The AUC denied EPC’s requested changes to the scope and language of its MSND deferral account. The AUC noted that Section 4.1 of EPC’s AUC-approved terms and conditions, which are generic to all Alberta transmission facility owners (“TFOs”), requires the ISO to pay to the TFO the amounts invoiced by the TFO “… notwithstanding any interruption or curtailment of the TFO’s Transmission Services for any reason whatsoever, including an event of Force Majeure.” The plain meaning of that section suggests that it is intended to ensure that a TFO is kept whole should events occur that could result in interruption or curtailment of service by the TFO to its customers.

The AUC also noted that EPC provided no explanation or rationale for the inclusion of lost revenues in the MSND deferral account in its application. The AUC found that EPC did not establish that it is at incremental risk for lost revenue due to an MSND event and provided insufficient support both in terms of the need for and the operation of the inclusion of lost revenues in the MSND deferral account.

Flow-through Deferral Account

EPC proposed a new flow-through deferral account, with the following description:

Costs, or revenues lost, related to amendments to the Electric Utilities Act, or the regulations thereunder, or arising from AUC approved tariffs for the Test Period for EPC or other industry participants.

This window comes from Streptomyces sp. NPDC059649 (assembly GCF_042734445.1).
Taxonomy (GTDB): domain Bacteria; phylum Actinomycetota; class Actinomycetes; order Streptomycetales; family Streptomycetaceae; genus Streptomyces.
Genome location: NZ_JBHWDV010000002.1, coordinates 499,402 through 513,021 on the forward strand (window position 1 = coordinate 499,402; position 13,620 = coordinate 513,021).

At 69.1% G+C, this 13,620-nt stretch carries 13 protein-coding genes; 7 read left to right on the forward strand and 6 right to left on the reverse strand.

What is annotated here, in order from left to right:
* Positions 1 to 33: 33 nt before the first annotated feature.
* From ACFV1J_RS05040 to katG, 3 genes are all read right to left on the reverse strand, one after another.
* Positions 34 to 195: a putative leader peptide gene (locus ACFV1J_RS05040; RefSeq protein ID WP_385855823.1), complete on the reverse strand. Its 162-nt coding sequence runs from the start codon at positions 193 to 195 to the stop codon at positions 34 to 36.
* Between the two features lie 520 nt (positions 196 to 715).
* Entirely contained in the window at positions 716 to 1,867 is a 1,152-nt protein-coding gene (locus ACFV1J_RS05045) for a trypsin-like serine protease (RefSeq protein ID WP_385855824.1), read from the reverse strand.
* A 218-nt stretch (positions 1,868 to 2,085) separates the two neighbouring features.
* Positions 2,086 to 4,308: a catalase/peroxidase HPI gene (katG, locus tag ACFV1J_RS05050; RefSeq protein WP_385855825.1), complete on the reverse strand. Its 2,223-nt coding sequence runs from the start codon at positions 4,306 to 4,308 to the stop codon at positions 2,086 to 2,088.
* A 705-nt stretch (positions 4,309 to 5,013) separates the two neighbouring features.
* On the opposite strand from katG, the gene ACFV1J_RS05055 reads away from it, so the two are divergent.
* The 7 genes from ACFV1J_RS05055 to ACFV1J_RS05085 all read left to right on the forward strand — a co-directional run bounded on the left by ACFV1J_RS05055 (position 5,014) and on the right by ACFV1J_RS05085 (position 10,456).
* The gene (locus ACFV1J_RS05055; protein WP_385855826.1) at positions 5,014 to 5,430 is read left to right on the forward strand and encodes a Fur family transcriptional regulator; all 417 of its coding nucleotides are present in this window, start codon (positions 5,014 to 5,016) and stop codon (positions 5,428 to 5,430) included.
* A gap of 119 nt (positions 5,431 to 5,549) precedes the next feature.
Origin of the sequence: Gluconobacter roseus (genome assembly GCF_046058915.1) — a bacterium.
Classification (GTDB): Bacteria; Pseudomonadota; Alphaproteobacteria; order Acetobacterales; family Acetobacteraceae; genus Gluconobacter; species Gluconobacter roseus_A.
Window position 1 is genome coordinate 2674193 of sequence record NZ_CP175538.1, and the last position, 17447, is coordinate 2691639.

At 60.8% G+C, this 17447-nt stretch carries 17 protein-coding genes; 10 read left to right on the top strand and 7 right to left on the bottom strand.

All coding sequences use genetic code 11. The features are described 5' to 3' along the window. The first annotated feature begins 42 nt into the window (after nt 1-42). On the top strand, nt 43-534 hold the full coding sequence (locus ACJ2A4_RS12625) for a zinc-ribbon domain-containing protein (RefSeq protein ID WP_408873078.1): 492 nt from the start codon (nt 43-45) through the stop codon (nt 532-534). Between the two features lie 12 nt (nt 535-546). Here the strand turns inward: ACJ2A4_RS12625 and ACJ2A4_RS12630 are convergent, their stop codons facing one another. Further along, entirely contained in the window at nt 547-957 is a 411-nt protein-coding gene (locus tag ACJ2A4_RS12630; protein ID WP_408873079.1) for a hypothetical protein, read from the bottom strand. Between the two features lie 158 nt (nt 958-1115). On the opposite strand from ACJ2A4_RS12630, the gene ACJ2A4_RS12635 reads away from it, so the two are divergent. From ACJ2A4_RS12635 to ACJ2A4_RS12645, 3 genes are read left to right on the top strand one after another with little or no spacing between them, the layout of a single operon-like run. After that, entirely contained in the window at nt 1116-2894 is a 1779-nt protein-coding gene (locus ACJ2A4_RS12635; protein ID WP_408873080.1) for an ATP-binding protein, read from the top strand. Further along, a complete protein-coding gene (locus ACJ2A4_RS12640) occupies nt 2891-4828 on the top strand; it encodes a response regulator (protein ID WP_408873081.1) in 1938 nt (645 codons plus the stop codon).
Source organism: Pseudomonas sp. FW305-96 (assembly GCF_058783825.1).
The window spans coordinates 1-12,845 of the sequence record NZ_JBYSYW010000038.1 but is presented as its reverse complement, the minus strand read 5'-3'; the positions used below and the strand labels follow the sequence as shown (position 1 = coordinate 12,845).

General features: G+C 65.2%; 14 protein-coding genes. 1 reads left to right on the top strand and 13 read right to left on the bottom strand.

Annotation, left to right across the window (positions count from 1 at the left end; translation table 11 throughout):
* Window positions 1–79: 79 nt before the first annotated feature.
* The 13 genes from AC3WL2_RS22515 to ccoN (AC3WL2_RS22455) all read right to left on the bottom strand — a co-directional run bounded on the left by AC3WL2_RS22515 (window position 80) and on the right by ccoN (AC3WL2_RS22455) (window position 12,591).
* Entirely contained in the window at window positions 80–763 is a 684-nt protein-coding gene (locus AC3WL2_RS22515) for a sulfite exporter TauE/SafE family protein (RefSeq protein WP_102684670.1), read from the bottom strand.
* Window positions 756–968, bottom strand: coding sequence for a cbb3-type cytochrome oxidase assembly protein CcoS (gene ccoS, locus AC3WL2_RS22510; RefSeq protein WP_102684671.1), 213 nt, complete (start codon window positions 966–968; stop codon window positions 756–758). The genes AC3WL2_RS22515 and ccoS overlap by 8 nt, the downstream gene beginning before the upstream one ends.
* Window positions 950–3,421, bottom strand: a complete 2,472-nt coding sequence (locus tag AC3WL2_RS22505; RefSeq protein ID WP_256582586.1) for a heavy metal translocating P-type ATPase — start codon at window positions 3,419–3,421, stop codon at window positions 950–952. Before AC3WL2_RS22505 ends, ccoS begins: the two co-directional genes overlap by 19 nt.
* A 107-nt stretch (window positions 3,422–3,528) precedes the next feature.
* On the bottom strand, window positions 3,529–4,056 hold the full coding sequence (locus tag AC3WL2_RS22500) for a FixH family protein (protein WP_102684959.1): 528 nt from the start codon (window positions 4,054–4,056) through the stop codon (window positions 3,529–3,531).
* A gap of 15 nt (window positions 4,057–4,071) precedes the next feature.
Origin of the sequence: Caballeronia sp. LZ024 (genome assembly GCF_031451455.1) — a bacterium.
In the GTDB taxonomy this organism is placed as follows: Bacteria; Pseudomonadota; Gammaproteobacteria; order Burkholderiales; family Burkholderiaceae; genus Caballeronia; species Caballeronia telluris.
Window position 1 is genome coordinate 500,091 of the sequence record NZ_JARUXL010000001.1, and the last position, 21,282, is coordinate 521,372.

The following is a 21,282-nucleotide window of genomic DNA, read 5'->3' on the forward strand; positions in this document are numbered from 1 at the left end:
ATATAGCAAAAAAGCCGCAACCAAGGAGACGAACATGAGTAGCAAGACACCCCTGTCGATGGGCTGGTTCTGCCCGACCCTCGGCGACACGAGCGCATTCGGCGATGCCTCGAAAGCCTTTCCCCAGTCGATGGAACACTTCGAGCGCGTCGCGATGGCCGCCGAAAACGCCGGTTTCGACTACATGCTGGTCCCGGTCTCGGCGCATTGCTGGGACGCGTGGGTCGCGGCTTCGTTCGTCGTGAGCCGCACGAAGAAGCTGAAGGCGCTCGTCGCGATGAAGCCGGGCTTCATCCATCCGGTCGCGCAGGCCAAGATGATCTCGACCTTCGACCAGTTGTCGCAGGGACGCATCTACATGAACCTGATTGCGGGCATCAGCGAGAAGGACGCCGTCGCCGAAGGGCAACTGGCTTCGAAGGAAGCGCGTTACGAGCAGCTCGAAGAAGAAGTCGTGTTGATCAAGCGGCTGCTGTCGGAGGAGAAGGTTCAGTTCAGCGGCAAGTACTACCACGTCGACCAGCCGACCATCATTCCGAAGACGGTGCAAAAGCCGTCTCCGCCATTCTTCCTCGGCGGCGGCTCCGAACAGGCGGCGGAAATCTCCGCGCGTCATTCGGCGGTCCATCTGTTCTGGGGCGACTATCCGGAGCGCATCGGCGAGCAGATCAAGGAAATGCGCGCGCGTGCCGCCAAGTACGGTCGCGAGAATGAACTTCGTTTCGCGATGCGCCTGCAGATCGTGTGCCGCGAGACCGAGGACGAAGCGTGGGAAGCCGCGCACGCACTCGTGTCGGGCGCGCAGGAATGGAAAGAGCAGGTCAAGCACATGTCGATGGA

EPC explained that the flow-through deferral account was intended to cover two areas:

(a)     costs, or lost revenues, relating to transmission resulting from amendments to the Electric Utilities Act and the regulations thereunder; and

(b)     Transmission-related costs, or lost revenues, that arise as a consequence of AUC-approved tariffs for the Test Period for any other industry participant, including the AESO, that have a financial impact on EPC.

The AUC was not persuaded of the merits of establishing the flow-through deferral account. It noted that EPC has accepted this risk in the past; that EPC had not shown that such costs and revenues represent a significant portion of EPC’s total revenue requirement or a materiality of risk; and that to the extent that a three-year Test Period increased the risk that legislative amendments will materially impact EPC, the AUC considered that the choice of a three-year Test Period for this application was under the control of EPC. It also noted that it had discontinued ATCO Electric’s use of a deferral account for legislative change in Decision 2013-358.

Remington Project Deferral Account